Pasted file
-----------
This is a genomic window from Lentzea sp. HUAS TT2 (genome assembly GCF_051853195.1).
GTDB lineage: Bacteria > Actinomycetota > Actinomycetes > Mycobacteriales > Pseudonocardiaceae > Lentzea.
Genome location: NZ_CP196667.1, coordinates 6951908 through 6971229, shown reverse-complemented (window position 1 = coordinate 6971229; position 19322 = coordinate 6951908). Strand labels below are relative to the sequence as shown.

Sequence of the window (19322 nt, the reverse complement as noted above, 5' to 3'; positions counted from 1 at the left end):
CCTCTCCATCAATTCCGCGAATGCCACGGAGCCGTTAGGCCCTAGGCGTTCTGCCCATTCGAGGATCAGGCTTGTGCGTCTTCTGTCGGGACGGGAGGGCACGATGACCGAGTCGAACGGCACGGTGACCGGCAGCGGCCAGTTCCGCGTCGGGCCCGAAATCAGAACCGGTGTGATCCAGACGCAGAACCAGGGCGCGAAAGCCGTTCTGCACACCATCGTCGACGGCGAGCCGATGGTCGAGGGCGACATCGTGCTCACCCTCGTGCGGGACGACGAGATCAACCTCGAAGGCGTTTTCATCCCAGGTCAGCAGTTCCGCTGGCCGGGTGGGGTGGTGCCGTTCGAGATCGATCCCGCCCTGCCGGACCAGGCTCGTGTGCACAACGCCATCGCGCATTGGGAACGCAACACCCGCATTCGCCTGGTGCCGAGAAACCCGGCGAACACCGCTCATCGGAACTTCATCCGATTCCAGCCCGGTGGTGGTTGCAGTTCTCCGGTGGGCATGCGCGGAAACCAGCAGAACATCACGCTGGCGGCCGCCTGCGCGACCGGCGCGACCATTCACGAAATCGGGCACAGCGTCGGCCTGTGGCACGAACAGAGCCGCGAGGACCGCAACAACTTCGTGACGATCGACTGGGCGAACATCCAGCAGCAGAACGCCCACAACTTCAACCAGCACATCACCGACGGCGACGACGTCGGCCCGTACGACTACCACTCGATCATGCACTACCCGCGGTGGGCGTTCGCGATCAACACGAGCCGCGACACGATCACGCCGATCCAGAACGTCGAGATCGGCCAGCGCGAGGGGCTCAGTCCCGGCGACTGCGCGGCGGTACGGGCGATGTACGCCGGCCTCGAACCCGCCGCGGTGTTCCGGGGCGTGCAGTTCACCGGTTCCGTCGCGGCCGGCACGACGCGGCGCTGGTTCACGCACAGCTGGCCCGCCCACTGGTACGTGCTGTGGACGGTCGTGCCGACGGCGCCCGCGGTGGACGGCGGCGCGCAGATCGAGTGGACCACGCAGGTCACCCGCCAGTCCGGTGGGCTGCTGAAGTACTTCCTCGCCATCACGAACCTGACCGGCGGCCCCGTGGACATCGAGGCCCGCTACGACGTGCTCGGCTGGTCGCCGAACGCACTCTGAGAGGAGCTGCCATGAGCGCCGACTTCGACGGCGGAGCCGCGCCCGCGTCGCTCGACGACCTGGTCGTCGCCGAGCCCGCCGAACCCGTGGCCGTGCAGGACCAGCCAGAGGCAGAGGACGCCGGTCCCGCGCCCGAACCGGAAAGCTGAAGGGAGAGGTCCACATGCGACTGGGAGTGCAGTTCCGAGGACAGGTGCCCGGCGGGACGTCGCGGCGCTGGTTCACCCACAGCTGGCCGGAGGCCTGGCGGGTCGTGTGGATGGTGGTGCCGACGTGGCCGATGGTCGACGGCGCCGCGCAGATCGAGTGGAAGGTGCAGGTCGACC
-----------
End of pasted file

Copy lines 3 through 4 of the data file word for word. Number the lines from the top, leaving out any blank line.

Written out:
Genome location: NZ_CP196667.1, coordinates 6951908 through 6971229, shown reverse-complemented (window position 1 = coordinate 6971229; position 19322 = coordinate 6951908). Strand labels below are relative to the sequence as shown.

Sequence of the window (19322 nt, the reverse complement as noted above, 5' to 3'; positions counted from 1 at the left end):